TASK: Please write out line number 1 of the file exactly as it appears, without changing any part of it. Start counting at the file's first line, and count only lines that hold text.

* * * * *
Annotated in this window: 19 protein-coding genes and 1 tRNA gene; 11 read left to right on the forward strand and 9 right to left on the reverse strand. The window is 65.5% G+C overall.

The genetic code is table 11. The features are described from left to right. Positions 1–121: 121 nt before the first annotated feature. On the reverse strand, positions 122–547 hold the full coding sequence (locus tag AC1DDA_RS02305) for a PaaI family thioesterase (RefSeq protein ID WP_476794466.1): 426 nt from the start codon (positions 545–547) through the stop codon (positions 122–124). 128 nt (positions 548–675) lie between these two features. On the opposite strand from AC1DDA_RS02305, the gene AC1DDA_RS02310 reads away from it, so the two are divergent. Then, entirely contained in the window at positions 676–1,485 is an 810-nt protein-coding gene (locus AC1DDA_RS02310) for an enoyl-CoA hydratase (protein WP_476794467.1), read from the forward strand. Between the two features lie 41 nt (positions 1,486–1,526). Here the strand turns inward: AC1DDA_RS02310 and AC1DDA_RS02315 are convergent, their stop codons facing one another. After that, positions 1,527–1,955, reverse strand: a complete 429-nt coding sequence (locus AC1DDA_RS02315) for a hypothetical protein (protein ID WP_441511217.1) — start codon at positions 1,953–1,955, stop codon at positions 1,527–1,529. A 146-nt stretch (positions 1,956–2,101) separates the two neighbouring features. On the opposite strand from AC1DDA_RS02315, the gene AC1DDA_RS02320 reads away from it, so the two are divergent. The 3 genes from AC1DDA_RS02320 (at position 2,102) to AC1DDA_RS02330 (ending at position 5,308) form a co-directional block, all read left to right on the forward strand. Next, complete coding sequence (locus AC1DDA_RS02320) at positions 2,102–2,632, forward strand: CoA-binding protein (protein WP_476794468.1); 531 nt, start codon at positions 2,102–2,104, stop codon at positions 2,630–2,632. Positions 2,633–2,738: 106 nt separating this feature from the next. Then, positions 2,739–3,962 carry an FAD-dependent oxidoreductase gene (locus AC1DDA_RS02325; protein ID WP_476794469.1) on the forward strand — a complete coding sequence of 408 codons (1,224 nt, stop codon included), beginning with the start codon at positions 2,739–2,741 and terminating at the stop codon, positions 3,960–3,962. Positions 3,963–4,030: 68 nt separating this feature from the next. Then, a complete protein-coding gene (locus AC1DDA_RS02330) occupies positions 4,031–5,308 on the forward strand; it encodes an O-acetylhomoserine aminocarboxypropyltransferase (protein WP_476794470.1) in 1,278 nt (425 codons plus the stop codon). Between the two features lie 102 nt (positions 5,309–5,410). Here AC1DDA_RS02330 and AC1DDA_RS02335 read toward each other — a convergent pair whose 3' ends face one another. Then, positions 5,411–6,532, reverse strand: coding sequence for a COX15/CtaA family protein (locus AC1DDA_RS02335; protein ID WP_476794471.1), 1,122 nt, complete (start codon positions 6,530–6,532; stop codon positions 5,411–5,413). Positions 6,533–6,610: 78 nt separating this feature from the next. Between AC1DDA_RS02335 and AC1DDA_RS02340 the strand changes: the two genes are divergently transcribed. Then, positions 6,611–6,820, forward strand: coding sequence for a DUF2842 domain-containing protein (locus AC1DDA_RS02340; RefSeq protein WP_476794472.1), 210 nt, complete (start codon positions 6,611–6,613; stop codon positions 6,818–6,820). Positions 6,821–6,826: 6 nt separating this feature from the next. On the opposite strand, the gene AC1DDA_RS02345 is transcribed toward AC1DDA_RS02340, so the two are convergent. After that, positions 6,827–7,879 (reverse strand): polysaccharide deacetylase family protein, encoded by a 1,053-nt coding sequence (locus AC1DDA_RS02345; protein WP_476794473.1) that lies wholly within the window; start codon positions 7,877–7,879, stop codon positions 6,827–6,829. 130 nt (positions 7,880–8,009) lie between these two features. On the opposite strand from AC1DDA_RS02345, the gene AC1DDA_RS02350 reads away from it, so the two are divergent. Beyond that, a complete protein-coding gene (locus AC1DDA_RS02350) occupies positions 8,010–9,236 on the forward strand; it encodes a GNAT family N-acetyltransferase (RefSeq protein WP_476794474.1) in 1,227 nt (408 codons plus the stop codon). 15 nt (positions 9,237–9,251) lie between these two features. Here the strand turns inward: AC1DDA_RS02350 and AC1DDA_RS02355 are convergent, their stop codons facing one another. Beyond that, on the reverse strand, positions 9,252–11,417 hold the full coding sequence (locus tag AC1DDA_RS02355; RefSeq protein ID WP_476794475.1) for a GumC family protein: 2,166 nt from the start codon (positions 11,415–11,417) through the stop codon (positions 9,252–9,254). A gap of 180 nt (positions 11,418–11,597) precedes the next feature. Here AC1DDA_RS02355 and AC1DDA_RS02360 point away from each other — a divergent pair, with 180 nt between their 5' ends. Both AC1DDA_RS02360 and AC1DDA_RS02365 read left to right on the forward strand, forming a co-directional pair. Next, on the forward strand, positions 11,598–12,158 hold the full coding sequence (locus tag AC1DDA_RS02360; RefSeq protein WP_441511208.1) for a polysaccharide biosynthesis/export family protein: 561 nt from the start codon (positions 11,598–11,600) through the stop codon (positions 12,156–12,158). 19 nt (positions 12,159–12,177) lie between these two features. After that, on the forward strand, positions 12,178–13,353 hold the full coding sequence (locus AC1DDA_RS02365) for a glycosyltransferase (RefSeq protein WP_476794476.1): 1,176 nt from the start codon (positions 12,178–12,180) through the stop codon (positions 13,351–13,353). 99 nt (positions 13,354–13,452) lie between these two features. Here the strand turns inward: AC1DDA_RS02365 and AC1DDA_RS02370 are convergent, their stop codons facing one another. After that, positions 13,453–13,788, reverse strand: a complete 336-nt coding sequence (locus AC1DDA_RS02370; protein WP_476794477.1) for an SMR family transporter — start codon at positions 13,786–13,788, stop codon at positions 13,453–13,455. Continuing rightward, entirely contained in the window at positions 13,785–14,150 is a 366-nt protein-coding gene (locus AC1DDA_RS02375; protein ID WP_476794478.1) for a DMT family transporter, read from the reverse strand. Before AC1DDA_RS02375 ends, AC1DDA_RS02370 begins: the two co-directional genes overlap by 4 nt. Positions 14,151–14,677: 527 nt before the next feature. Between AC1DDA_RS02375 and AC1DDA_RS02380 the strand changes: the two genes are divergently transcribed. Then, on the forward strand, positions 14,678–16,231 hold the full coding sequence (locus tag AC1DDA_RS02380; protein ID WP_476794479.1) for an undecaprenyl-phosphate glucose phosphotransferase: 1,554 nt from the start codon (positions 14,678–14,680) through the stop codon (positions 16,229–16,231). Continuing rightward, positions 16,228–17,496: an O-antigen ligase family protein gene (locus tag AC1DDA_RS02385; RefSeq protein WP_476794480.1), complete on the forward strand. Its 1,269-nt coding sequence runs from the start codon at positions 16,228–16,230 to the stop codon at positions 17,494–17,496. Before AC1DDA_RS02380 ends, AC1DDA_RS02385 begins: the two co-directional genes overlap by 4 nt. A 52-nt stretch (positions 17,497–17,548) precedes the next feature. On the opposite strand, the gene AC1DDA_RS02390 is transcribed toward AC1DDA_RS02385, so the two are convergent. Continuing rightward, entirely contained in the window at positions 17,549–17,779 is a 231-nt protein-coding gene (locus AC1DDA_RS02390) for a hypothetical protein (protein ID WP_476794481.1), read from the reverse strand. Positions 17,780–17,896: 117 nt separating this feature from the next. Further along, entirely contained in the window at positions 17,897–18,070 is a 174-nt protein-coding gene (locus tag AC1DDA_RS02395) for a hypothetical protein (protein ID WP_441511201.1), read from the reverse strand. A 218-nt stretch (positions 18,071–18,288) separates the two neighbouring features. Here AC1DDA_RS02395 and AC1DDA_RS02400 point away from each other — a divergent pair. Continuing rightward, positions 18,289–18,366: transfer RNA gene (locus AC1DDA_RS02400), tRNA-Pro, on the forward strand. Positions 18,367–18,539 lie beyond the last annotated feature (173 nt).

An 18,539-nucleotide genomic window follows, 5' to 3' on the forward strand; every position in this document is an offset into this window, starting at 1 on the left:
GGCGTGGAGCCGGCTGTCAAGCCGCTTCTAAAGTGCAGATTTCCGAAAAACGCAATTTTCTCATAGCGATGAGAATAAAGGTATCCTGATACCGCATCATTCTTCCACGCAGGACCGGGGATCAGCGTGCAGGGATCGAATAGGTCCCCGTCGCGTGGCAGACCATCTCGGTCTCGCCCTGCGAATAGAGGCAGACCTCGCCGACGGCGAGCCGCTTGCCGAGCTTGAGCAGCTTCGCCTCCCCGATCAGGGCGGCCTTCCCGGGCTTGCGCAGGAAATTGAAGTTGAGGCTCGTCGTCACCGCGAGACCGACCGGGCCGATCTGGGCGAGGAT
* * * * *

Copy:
Annotated in this window: 19 protein-coding genes and 1 tRNA gene; 11 read left to right on the forward strand and 9 right to left on the reverse strand. The window is 65.5% G+C overall.